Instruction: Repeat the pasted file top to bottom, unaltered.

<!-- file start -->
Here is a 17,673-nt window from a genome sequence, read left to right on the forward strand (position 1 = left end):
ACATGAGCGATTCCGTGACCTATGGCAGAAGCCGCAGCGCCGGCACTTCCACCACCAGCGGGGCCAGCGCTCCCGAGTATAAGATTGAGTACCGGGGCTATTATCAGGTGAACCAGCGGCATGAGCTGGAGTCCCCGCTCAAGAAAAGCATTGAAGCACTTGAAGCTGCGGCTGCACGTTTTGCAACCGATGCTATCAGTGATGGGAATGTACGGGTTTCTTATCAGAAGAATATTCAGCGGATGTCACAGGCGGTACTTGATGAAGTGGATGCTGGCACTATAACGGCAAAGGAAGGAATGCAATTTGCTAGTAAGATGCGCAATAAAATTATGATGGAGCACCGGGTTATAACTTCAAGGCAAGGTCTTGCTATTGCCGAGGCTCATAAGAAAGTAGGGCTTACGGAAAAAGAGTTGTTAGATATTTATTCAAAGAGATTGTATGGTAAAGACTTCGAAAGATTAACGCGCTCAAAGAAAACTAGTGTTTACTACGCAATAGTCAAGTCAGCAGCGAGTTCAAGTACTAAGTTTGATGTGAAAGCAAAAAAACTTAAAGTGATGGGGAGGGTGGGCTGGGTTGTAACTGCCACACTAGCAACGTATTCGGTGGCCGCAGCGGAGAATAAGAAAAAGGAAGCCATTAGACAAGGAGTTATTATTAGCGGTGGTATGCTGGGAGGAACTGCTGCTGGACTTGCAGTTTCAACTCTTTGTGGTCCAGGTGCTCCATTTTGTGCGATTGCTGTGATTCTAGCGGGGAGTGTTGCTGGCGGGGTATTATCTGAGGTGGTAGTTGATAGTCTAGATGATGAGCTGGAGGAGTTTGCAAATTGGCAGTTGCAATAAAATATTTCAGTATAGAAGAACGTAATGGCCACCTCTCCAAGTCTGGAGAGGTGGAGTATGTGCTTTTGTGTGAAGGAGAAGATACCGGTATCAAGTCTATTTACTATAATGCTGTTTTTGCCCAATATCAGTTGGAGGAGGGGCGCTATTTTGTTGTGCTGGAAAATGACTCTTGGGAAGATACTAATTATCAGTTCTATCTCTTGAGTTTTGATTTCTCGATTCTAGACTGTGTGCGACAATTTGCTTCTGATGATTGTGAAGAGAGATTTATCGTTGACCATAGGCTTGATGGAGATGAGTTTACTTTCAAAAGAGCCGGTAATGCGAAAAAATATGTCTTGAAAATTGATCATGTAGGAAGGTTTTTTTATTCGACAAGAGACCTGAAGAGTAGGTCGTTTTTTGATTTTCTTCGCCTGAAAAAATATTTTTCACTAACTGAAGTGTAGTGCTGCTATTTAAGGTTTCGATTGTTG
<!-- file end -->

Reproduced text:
Here is a 17,673-nt window from a genome sequence, read left to right on the forward strand (position 1 = left end):
ACATGAGCGATTCCGTGACCTATGGCAGAAGCCGCAGCGCCGGCACTTCCACCACCAGCGGGGCCAGCGCTCCCGAGTATAAGATTGAGTACCGGGGCTATTATCAGGTGAACCAGCGGCATGAGCTGGAGTCCCCGCTCAAGAAAAGCATTGAAGCACTTGAAGCTGCGGCTGCACGTTTTGCAACCGATGCTATCAGTGATGGGAATGTACGGGTTTCTTATCAGAAGAATATTCAGCGGATGTCACAGGCGGTACTTGATGAAGTGGATGCTGGCACTATAACGGCAAAGGAAGGAATGCAATTTGCTAGTAAGATGCGCAATAAAATTATGATGGAGCACCGGGTTATAACTTCAAGGCAAGGTCTTGCTATTGCCGAGGCTCATAAGAAAGTAGGGCTTACGGAAAAAGAGTTGTTAGATATTTATTCAAAGAGATTGTATGGTAAAGACTTCGAAAGATTAACGCGCTCAAAGAAAACTAGTGTTTACTACGCAATAGTCAAGTCAGCAGCGAGTTCAAGTACTAAGTTTGATGTGAAAGCAAAAAAACTTAAAGTGATGGGGAGGGTGGGCTGGGTTGTAACTGCCACACTAGCAACGTATTCGGTGGCCGCAGCGGAGAATAAGAAAAAGGAAGCCATTAGACAAGGAGTTATTATTAGCGGTGGTATGCTGGGAGGAACTGCTGCTGGACTTGCAGTTTCAACTCTTTGTGGTCCAGGTGCTCCATTTTGTGCGATTGCTGTGATTCTAGCGGGGAGTGTTGCTGGCGGGGTATTATCTGAGGTGGTAGTTGATAGTCTAGATGATGAGCTGGAGGAGTTTGCAAATTGGCAGTTGCAATAAAATATTTCAGTATAGAAGAACGTAATGGCCACCTCTCCAAGTCTGGAGAGGTGGAGTATGTGCTTTTGTGTGAAGGAGAAGATACCGGTATCAAGTCTATTTACTATAATGCTGTTTTTGCCCAATATCAGTTGGAGGAGGGGCGCTATTTTGTTGTGCTGGAAAATGACTCTTGGGAAGATACTAATTATCAGTTCTATCTCTTGAGTTTTGATTTCTCGATTCTAGACTGTGTGCGACAATTTGCTTCTGATGATTGTGAAGAGAGATTTATCGTTGACCATAGGCTTGATGGAGATGAGTTTACTTTCAAAAGAGCCGGTAATGCGAAAAAATATGTCTTGAAAATTGATCATGTAGGAAGGTTTTTTTATTCGACAAGAGACCTGAAGAGTAGGTCGTTTTTTGATTTTCTTCGCCTGAAAAAATATTTTTCACTAACTGAAGTGTAGTGCTGCTATTTAAGGTTTCGATTGTTG